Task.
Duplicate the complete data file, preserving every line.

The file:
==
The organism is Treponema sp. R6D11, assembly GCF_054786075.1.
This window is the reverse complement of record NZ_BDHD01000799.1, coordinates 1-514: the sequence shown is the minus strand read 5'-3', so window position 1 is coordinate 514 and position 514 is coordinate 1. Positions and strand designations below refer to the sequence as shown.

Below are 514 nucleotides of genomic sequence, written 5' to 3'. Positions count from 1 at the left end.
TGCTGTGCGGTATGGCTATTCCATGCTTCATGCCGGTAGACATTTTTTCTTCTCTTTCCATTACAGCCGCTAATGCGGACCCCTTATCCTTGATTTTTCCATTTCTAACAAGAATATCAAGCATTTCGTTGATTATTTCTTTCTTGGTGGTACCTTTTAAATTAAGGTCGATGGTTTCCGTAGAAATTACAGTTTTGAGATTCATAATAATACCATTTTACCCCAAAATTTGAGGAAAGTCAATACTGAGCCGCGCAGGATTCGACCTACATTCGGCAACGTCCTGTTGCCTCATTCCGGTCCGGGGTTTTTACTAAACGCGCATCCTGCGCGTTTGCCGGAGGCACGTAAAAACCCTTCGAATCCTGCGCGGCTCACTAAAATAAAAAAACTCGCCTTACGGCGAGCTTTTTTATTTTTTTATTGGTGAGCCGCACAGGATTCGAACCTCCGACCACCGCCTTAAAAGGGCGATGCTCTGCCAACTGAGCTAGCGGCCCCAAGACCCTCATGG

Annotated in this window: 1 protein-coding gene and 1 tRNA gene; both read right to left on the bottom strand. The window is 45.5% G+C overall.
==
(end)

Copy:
The organism is Treponema sp. R6D11, assembly GCF_054786075.1.
This window is the reverse complement of record NZ_BDHD01000799.1, coordinates 1-514: the sequence shown is the minus strand read 5'-3', so window position 1 is coordinate 514 and position 514 is coordinate 1. Positions and strand designations below refer to the sequence as shown.

Below are 514 nucleotides of genomic sequence, written 5' to 3'. Positions count from 1 at the left end.
TGCTGTGCGGTATGGCTATTCCATGCTTCATGCCGGTAGACATTTTTTCTTCTCTTTCCATTACAGCCGCTAATGCGGACCCCTTATCCTTGATTTTTCCATTTCTAACAAGAATATCAAGCATTTCGTTGATTATTTCTTTCTTGGTGGTACCTTTTAAATTAAGGTCGATGGTTTCCGTAGAAATTACAGTTTTGAGATTCATAATAATACCATTTTACCCCAAAATTTGAGGAAAGTCAATACTGAGCCGCGCAGGATTCGACCTACATTCGGCAACGTCCTGTTGCCTCATTCCGGTCCGGGGTTTTTACTAAACGCGCATCCTGCGCGTTTGCCGGAGGCACGTAAAAACCCTTCGAATCCTGCGCGGCTCACTAAAATAAAAAAACTCGCCTTACGGCGAGCTTTTTTATTTTTTTATTGGTGAGCCGCACAGGATTCGAACCTCCGACCACCGCCTTAAAAGGGCGATGCTCTGCCAACTGAGCTAGCGGCCCCAAGACCCTCATGG

Annotated in this window: 1 protein-coding gene and 1 tRNA gene; both read right to left on the bottom strand. The window is 45.5% G+C overall.